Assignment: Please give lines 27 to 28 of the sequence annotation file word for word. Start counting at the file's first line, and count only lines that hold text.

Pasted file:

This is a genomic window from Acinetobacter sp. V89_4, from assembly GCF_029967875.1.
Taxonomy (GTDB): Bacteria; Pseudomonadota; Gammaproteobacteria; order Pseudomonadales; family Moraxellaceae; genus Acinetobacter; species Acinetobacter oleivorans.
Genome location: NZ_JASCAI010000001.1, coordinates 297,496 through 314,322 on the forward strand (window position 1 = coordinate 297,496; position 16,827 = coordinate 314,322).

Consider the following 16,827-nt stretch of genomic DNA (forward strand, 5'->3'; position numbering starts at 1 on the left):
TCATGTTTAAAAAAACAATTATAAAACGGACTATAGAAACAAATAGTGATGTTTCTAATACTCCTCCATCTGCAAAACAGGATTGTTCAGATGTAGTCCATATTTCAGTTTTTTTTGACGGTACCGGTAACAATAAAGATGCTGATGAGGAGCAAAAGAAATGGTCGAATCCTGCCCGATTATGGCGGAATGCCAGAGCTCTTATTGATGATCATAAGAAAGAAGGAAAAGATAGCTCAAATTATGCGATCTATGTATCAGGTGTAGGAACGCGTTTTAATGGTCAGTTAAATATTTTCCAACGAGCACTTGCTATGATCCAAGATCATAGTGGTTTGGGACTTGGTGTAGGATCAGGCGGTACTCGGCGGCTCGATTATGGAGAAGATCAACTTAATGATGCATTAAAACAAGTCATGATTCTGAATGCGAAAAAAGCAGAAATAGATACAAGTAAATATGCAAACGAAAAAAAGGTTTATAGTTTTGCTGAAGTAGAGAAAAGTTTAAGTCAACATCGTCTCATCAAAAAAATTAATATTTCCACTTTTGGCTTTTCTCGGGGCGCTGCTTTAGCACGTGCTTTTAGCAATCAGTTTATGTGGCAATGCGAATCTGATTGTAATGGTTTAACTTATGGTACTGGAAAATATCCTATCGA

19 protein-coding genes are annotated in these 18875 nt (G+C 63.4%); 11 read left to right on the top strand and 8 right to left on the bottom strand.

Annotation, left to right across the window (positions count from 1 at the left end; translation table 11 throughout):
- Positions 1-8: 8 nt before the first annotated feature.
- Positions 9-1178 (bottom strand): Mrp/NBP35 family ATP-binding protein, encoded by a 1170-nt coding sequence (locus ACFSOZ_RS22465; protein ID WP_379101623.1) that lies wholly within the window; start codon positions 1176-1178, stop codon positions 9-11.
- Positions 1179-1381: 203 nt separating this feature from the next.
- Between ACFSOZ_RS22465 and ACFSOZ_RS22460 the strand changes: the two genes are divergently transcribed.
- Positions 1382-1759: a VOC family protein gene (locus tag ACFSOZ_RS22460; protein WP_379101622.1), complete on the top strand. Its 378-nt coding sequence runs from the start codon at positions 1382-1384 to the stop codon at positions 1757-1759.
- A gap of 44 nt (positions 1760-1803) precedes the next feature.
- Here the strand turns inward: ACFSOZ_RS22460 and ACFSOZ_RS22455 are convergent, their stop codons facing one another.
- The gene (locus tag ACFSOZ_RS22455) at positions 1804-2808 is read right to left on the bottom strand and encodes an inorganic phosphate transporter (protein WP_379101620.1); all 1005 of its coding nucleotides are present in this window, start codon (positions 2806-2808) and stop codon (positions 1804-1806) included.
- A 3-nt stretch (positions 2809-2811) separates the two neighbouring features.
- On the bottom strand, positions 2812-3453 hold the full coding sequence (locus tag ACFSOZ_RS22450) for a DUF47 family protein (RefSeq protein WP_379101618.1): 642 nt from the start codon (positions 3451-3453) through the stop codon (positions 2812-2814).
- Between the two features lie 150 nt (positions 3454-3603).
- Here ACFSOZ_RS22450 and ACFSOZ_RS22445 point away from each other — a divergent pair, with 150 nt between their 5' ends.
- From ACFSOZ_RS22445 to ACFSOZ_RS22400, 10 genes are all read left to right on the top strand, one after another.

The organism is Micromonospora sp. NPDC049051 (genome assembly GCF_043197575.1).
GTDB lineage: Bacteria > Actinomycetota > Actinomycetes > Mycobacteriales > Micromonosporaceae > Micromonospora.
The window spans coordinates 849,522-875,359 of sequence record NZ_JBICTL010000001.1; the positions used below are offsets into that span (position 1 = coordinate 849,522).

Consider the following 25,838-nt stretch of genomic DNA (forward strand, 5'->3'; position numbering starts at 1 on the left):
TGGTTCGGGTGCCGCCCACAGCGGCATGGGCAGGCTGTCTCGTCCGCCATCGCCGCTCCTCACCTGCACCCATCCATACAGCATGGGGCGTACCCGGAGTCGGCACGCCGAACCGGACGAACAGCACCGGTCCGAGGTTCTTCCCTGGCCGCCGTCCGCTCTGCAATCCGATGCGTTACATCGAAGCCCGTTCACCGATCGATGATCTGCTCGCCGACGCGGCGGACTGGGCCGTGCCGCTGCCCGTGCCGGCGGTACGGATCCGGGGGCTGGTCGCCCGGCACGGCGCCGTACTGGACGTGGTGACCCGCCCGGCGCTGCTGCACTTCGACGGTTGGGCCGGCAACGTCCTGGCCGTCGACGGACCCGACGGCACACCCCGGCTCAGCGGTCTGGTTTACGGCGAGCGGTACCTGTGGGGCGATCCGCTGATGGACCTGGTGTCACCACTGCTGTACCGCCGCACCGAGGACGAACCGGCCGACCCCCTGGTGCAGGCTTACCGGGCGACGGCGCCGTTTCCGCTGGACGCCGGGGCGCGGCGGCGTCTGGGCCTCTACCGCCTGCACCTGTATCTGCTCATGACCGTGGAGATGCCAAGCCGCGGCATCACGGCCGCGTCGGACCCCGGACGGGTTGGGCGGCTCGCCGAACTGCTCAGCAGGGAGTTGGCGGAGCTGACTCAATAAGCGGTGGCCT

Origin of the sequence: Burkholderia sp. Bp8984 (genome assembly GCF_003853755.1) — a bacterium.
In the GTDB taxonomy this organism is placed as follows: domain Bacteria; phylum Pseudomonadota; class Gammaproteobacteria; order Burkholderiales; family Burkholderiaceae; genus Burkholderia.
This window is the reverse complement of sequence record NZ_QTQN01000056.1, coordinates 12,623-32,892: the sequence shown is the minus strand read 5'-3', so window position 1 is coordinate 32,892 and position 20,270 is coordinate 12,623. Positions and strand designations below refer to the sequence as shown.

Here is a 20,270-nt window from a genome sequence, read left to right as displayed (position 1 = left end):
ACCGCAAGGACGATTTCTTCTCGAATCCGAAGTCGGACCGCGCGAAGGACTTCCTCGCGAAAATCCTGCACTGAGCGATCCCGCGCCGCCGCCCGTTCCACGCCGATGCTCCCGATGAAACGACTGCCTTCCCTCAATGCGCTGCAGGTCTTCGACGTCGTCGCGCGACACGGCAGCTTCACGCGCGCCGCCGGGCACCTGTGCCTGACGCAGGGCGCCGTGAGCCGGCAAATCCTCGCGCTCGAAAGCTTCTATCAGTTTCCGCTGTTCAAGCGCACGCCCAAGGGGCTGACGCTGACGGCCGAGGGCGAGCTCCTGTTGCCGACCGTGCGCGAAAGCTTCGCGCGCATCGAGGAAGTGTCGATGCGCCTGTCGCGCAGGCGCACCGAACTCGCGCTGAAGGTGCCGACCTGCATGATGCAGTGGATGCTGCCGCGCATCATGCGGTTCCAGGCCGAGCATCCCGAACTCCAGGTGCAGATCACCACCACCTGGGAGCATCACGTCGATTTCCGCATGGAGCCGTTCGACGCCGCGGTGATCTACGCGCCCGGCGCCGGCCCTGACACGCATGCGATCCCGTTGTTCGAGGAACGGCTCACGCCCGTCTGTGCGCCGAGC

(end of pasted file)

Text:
In the GTDB taxonomy this organism is placed as follows: domain Bacteria; phylum Pseudomonadota; class Gammaproteobacteria; order Burkholderiales; family Burkholderiaceae; genus Burkholderia.
This window is the reverse complement of sequence record NZ_QTQN01000056.1, coordinates 12,623-32,892: the sequence shown is the minus strand read 5'-3', so window position 1 is coordinate 32,892 and position 20,270 is coordinate 12,623. Positions and strand designations below refer to the sequence as shown.